• ‘Ilsa stayed only a year, but her story resonates through Mitchell's life.’
      • ‘The hearts of the old resonate with memories while the hearts of the young beat respectfully at the silent knowledge that many aspects of our lives are a direct reflection of who Trudeau was and what he believed.’
      • ‘Yet it is that ordinariness, oddly enough, that makes the stories resonate.’
      • ‘The themes resonated with viewers, becoming universal in their appeal.’
      • ‘All elements of his sprawling film resonate with each other intellectually, emotionally, and viscerally, while notably avoiding concrete statements of theme.’
      • ‘This image is a photographic icon that continues to resonate with viewers.’
    2. 1.2US (of an idea or action) meet with someone's agreement.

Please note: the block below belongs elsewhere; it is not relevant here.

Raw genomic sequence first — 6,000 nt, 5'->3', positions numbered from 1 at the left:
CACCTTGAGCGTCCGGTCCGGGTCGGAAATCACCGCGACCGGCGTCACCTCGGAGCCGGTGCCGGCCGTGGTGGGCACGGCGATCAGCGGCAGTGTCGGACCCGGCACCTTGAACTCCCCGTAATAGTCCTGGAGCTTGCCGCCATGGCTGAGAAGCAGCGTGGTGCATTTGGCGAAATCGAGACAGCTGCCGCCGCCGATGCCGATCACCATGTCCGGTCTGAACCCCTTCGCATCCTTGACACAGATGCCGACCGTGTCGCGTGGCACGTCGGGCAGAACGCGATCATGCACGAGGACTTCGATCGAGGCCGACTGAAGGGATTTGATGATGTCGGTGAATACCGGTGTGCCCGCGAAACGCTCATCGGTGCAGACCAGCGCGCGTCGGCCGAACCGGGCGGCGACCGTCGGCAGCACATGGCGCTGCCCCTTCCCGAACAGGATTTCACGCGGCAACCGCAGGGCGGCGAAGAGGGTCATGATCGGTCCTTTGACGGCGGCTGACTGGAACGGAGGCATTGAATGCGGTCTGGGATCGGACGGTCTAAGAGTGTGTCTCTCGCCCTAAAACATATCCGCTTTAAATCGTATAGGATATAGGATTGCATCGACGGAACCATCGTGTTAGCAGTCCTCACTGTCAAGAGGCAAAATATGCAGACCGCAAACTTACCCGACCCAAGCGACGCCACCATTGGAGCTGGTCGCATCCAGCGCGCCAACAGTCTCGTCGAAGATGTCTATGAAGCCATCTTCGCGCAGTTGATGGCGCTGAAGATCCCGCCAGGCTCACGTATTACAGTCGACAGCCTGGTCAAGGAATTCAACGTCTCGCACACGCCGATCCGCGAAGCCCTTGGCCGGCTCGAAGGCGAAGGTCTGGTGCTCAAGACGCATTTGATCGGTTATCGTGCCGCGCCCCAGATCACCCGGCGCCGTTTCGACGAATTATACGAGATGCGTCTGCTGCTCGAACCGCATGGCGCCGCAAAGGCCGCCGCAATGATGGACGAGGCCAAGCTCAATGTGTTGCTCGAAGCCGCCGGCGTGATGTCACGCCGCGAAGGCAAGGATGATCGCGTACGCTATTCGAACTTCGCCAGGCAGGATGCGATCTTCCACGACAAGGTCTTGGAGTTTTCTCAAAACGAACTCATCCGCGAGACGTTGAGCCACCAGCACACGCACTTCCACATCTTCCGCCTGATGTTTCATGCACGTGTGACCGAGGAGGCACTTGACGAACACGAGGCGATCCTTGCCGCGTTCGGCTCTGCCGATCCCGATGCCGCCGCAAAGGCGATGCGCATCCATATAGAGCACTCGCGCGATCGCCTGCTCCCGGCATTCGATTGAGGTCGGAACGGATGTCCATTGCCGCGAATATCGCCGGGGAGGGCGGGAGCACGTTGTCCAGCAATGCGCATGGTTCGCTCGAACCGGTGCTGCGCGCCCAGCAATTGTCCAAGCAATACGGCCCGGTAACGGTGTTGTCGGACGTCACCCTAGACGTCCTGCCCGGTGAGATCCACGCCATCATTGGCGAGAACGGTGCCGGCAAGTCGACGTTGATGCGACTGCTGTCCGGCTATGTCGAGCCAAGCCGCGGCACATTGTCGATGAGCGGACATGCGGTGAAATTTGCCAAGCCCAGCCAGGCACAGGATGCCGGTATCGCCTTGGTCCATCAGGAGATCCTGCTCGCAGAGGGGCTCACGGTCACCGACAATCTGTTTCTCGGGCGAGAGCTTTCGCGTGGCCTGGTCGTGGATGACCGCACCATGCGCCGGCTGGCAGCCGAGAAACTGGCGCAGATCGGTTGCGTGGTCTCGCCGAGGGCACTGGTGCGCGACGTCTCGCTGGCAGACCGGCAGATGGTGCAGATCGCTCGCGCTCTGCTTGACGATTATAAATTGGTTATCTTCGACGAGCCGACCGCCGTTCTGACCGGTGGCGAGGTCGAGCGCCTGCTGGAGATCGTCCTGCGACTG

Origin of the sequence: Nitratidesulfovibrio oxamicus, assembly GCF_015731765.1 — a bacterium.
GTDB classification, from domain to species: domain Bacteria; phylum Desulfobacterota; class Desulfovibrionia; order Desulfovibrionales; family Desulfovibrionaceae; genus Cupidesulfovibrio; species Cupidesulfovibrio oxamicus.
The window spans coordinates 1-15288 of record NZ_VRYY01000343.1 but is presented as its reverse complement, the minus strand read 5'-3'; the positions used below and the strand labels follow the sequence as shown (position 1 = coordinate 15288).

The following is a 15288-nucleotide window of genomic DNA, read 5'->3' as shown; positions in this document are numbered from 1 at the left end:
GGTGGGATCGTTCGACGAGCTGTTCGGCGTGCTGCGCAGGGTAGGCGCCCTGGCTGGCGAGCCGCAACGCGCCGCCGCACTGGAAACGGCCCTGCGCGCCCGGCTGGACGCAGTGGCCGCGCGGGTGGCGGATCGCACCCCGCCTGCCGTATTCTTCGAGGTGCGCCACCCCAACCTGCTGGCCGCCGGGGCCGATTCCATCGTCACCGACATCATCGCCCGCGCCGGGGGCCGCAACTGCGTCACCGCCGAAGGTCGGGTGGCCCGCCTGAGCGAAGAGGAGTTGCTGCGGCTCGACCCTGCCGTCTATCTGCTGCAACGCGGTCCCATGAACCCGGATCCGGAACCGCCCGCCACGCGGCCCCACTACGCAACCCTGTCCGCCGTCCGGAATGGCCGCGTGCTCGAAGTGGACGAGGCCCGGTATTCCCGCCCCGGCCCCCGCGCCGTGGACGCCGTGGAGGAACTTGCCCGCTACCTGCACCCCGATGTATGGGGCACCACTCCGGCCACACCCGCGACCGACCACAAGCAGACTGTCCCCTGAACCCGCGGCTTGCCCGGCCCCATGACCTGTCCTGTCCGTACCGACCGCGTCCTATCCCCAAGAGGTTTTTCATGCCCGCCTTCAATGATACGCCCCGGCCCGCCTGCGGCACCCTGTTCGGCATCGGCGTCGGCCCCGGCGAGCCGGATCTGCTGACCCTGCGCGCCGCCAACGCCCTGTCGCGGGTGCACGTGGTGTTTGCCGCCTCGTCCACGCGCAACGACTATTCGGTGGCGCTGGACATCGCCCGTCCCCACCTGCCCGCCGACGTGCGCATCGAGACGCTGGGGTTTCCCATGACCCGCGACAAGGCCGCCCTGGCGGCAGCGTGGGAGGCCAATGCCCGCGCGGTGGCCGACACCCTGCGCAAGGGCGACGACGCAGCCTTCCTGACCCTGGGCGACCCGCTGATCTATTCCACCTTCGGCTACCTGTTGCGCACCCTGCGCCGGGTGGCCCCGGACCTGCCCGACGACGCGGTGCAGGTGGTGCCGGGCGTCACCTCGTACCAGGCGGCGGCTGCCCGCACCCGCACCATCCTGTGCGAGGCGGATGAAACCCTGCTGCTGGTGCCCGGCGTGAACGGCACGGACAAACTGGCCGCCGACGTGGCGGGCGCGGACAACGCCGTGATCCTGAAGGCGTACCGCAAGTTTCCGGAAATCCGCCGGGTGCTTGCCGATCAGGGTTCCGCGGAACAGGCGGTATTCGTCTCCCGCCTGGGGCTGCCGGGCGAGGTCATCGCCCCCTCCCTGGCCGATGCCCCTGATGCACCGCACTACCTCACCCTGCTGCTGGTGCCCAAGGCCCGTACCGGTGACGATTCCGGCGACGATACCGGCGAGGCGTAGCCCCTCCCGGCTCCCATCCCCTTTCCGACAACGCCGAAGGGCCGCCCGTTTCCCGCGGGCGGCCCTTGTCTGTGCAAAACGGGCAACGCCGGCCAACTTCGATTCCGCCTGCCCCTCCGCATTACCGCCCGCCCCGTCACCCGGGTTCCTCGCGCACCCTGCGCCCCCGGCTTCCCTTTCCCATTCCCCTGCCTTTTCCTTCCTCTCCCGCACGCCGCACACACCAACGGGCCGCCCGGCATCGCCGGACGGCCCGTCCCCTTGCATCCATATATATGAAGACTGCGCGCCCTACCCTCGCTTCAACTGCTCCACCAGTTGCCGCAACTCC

‘the judge's ruling resonated among many of the women’
      • ‘Guinness hopes the idea will resonate with stout drinkers in vastly different markets.’
      • ‘Additionally, a brain-trust only appeals to people who think the ideas resonate with their own.’
      • ‘The best part has been meeting young rabbinical students, who resonate most completely with what I'm saying.’
      • ‘The ideas resonated with him because that's how he has lived his life.’
      • ‘The case will resonate among e-marketers who face a major consent problem when trying to exchange email address lists.’
      • ‘And I think the message that he's delivering is resonating at least among some voters and certainly in Wisconsin independent voters.’
      • ‘It also exemplifies how cultural battles between traditionalists and progressives and structural battles over federalism resonate among women and provide strategic openings for their campaigns.’
      • ‘Their ideas resonate in scholarly circles and eventually penetrate the general media.’